SAO PAULO (Reuters) - BTG Pactual BBTG11.SA units rose on Thursday after completing the world’s largest initial public offering this year, in a sign of investor confidence in Latin America’s leading independent investment bank and its billionaire founder, André Esteves.
The units closed 0.6 percent higher at 31.45 reais ($16.68) from the 31.25 reais at BTG Pactual’s IPO on Tuesday. The units, a mix of common and preferred stock of its investment banking and buyout divisions, had jumped as much as 4.3 percent in mid-afternoon trading.
Esteves, speaking at an event at the São Paulo Stock Exchange to mark BTG Pactual’s trading debut, said the success of Brazil’s first investment bank listing is “a vote of confidence in Brazil’s capital markets by the global financial community.”
The $1.96 billion IPO valued BTG at $14.5 billion, making it Brazil’s 16th-biggest listed company. The bank could offer more shares within the next six to 12 months, bankers told International Financing Review, a Thomson Reuters publication specializing in capital markets.
“This is indeed a bet on the Brazil story,” said Mohamed Mourabet, who helps manage about $1 billion in equities at Victoire Capital in São Paulo. “What might lure investors to this name is the fact that they have shown the skills and focus to differentiate themselves from other financial companies.”
The offering, which gave investors the chance to buy into a fast-growing company with aspirations of rivaling global giants like Goldman Sachs Group Inc (GS.N), is also the world’s biggest IPO so far this year, according to Edemir Pinto, chief executive of BM&FBovespa (BVMF3.SA), the owner of Brazil’s sole exchange operator.
BTG Pactual’s offering was also the nation’s largest IPO since Banco Santander Brasil’s (SANB11.SA) $7.5 billion offering in October 2009. Esteves said the deal would create space for other IPOs in Brazil and fan foreign interest in local markets.
More than 18.1 million units changed hands in Thursday’s session, with BTG Pactual’s brokerage actively propping up the stock through heavy purchases, traders said. Individuals were actively selling their holdings to pocket gains as demand from foreign institutional investors gained traction in the morning.
The rise in BTG Pactual units came on a day in which Brazil's benchmark Bovespa stock index .BVSP seesawed for most of Thursday's session. The index closed 0.7 percent higher.
The deal comes at a time when Brazil’s once-hyped IPO market is struggling as an unpredictable economy and the risk of overpriced deals scares away investors. Last week, car rental company Locamerica (LCAM3.SA) became the first company to go public in Brazil since July.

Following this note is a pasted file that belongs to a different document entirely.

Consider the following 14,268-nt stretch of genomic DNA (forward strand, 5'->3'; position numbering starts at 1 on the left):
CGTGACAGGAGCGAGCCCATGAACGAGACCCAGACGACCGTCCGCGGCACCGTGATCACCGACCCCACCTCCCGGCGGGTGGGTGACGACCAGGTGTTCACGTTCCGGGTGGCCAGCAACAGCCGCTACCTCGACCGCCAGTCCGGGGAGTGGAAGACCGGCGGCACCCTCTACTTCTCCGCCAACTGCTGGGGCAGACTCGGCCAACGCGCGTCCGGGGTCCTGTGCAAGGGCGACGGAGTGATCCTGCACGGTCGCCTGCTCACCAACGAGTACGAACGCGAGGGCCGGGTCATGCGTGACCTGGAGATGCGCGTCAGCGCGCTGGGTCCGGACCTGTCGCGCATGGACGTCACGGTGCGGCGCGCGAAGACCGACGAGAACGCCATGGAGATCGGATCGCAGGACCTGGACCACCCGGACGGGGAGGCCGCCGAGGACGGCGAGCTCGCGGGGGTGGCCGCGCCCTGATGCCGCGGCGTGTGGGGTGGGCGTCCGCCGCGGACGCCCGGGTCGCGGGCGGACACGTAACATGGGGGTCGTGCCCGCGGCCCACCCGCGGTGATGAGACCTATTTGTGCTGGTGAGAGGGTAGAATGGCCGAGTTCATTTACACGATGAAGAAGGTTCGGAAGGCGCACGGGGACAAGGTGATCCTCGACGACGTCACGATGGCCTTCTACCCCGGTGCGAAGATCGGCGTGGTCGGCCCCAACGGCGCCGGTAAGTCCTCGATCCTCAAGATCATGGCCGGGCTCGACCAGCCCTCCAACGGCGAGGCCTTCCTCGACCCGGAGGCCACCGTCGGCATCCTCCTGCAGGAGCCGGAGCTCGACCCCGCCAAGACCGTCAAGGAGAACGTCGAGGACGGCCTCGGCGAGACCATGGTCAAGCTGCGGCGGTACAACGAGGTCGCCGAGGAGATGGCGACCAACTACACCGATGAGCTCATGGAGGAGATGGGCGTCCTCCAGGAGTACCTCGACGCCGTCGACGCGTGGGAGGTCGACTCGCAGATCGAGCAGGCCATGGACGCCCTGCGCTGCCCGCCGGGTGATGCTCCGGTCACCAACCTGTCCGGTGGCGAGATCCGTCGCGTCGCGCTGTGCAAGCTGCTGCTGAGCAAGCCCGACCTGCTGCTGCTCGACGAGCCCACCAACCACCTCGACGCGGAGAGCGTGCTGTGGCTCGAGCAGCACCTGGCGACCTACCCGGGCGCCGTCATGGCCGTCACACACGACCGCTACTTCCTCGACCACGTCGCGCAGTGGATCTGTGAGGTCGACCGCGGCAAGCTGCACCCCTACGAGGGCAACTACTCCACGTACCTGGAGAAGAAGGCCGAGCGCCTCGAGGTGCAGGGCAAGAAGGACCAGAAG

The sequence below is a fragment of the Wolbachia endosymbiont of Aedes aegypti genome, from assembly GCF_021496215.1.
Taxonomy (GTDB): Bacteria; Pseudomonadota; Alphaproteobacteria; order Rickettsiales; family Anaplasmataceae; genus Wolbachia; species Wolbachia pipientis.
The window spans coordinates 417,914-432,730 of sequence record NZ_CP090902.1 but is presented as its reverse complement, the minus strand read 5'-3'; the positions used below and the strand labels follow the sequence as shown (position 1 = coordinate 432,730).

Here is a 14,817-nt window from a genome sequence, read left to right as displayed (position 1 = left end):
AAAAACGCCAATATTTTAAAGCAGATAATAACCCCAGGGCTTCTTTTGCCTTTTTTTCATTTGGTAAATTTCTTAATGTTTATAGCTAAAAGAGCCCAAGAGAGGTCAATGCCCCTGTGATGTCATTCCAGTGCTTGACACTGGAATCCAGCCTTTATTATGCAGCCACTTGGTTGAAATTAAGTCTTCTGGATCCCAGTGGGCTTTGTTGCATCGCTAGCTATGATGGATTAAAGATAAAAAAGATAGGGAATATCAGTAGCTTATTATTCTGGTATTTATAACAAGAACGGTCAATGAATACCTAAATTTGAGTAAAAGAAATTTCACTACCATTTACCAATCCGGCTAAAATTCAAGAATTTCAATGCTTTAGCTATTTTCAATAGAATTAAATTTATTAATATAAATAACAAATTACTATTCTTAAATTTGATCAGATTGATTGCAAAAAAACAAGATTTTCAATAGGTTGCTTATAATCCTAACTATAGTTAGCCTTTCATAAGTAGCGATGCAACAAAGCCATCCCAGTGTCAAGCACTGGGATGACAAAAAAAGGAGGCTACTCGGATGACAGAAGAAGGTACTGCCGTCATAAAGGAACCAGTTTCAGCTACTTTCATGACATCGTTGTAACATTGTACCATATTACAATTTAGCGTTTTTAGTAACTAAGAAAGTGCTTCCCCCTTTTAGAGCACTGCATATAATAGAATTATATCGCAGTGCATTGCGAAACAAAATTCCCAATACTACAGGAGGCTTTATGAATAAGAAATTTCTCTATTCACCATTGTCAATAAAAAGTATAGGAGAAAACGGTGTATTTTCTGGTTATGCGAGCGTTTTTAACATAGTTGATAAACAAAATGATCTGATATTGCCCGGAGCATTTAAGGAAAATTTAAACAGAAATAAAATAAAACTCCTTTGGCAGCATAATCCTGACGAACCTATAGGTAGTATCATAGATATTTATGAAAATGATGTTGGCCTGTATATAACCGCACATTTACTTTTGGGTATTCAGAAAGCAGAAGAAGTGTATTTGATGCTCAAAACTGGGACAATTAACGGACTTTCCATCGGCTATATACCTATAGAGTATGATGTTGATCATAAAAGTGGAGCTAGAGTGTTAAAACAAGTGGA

The Locamerica deal priced below the target range, and prior to that three other attempted IPOs flopped because of market turmoil. By contrast, investors lined up for the BTG Pactual sale, hoping to tap into Esteves’ success as a dealmaker.
BTG Pactual’s successful debut is the first time that a new Brazilian listing rose in its first trading day since shares of home appliance retailer Magazine Luiza (MGLU3.SA) were floated on May 2, 2011.
BTG Pactual and Esteves himself have become symbols of Brazil’s growing economic might, competing head to head with global investment banks in a country with bustling capital markets and promising growth outlook for the coming years.
“The BTG story will only work out so long as we keep working to make Brazil a more just country, with a stronger middle class,” Esteves said to thundering applause from his partners and bankers involved in the deal.
Esteves, a 43-year-old mathematician who started as a computer technician at Banco Pactual at 21, rose to become managing partner and sold the bank to UBS AG UBSN.VX in 2006 for $3.1 billion. He and some partners bought back Pactual for $2.5 billion in 2009 and formed BTG Pactual.
At the ceremony in BM&FBovespa’s old trading floor in downtown São Paulo, all BTG Pactual partners and employees attending were wearing royal blue ties resembling the bank’s logo colors.
BM&FBovespa’s Pinto said Esteves “is a visionary, a symbol of Brazil’s new capitalism, a pioneer among a new breed of entrepreneurs.”
Demand for BTG Pactual stock was over three times the amount of shares on offer, another source told Reuters before the deal was closed, indicating that investors shrugged off recent insider trading accusations against Esteves in Italy. Esteves, who denies the charges, plans to appeal.
The stock is trading at an estimated 2.3 times book value, according to analysts’ estimates collected by Thomson Reuters, indicating that they are trading at a premium to older, more diversified banking groups in Brazil.
“The stock looks attractive, and might enjoy another rise in multiples, but it doesn’t mean it’s not expensive,” said a São Paulo-based trader who spoke on the condition of anonymity.
That multiple could rise to 2.8 times as BTG Pactual expands operations across Latin America and sustains return on equity above the financial industry’s average in Brazil, analysts noted.
On average, Latin American banks are trading at 2.3 times book value, while large Brazilian lenders - a proxy for BTG Pactual - are valued at 1.8 times, according to data by Raymond James & Associates.
Esteves said at the event that BTG Pactual could grow into a “regional champion” among investment banks and asset managers as competition mounts in Latin America. Regulatory changes planned for the Brazilian financial industry “are welcome,” he added.
($1 = 1.8853 reais)
Reporting by Guillermo Parra-Bernal; Additional reporting by Asher Levine, Roberta Vilas Boas, Aluísio Alves and Paula Laier in São Paulo, and Joan Magee in New York; Editing by Lisa Von Ahn, Tim Dobbyn and Matthew Lewis